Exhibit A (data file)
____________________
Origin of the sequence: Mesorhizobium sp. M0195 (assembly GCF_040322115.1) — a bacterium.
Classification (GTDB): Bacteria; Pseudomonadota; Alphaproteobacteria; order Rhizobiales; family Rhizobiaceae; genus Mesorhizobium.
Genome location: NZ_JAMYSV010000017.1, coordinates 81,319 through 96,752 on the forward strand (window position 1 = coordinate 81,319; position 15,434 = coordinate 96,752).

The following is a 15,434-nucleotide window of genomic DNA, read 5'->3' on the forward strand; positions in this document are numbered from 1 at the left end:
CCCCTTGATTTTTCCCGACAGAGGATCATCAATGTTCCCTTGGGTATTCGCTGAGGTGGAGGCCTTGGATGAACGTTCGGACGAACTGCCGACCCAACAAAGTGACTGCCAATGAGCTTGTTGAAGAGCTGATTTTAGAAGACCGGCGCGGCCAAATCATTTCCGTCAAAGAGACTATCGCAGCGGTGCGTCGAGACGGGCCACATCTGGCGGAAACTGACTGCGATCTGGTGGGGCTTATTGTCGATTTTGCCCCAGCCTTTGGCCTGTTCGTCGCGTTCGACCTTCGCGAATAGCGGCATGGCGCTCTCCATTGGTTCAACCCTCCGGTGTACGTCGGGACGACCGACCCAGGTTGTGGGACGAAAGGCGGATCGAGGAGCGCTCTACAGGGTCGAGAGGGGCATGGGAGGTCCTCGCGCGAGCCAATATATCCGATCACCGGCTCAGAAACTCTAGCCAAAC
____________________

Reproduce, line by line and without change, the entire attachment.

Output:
Origin of the sequence: Mesorhizobium sp. M0195 (assembly GCF_040322115.1) — a bacterium.
Classification (GTDB): Bacteria; Pseudomonadota; Alphaproteobacteria; order Rhizobiales; family Rhizobiaceae; genus Mesorhizobium.
Genome location: NZ_JAMYSV010000017.1, coordinates 81,319 through 96,752 on the forward strand (window position 1 = coordinate 81,319; position 15,434 = coordinate 96,752).

The following is a 15,434-nucleotide window of genomic DNA, read 5'->3' on the forward strand; positions in this document are numbered from 1 at the left end:
CCCCTTGATTTTTCCCGACAGAGGATCATCAATGTTCCCTTGGGTATTCGCTGAGGTGGAGGCCTTGGATGAACGTTCGGACGAACTGCCGACCCAACAAAGTGACTGCCAATGAGCTTGTTGAAGAGCTGATTTTAGAAGACCGGCGCGGCCAAATCATTTCCGTCAAAGAGACTATCGCAGCGGTGCGTCGAGACGGGCCACATCTGGCGGAAACTGACTGCGATCTGGTGGGGCTTATTGTCGATTTTGCCCCAGCCTTTGGCCTGTTCGTCGCGTTCGACCTTCGCGAATAGCGGCATGGCGCTCTCCATTGGTTCAACCCTCCGGTGTACGTCGGGACGACCGACCCAGGTTGTGGGACGAAAGGCGGATCGAGGAGCGCTCTACAGGGTCGAGAGGGGCATGGGAGGTCCTCGCGCGAGCCAATATATCCGATCACCGGCTCAGAAACTCTAGCCAAAC